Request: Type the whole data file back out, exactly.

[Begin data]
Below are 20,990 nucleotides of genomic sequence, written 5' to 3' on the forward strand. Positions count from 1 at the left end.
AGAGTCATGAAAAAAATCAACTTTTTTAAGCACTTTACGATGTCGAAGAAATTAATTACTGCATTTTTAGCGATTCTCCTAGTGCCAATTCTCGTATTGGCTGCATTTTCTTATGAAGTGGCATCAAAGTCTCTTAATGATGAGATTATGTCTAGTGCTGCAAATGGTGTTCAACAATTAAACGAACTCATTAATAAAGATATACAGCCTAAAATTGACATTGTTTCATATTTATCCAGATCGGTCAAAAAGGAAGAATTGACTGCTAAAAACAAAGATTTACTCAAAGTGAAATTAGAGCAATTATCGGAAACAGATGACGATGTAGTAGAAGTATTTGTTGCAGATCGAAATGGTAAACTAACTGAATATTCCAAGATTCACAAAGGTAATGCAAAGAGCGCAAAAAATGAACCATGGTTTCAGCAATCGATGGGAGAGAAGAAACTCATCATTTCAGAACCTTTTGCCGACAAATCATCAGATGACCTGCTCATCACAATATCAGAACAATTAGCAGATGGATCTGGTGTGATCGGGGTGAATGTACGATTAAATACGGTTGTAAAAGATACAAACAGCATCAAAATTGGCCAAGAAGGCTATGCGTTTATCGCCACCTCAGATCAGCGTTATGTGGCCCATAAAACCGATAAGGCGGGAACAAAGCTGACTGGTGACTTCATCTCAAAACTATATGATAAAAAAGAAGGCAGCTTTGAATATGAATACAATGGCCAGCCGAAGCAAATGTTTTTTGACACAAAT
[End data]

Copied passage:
Below are 20,990 nucleotides of genomic sequence, written 5' to 3' on the forward strand. Positions count from 1 at the left end.
AGAGTCATGAAAAAAATCAACTTTTTTAAGCACTTTACGATGTCGAAGAAATTAATTACTGCATTTTTAGCGATTCTCCTAGTGCCAATTCTCGTATTGGCTGCATTTTCTTATGAAGTGGCATCAAAGTCTCTTAATGATGAGATTATGTCTAGTGCTGCAAATGGTGTTCAACAATTAAACGAACTCATTAATAAAGATATACAGCCTAAAATTGACATTGTTTCATATTTATCCAGATCGGTCAAAAAGGAAGAATTGACTGCTAAAAACAAAGATTTACTCAAAGTGAAATTAGAGCAATTATCGGAAACAGATGACGATGTAGTAGAAGTATTTGTTGCAGATCGAAATGGTAAACTAACTGAATATTCCAAGATTCACAAAGGTAATGCAAAGAGCGCAAAAAATGAACCATGGTTTCAGCAATCGATGGGAGAGAAGAAACTCATCATTTCAGAACCTTTTGCCGACAAATCATCAGATGACCTGCTCATCACAATATCAGAACAATTAGCAGATGGATCTGGTGTGATCGGGGTGAATGTACGATTAAATACGGTTGTAAAAGATACAAACAGCATCAAAATTGGCCAAGAAGGCTATGCGTTTATCGCCACCTCAGATCAGCGTTATGTGGCCCATAAAACCGATAAGGCGGGAACAAAGCTGACTGGTGACTTCATCTCAAAACTATATGATAAAAAAGAAGGCAGCTTTGAATATGAATACAATGGCCAGCCGAAGCAAATGTTTTTTGACACAAAT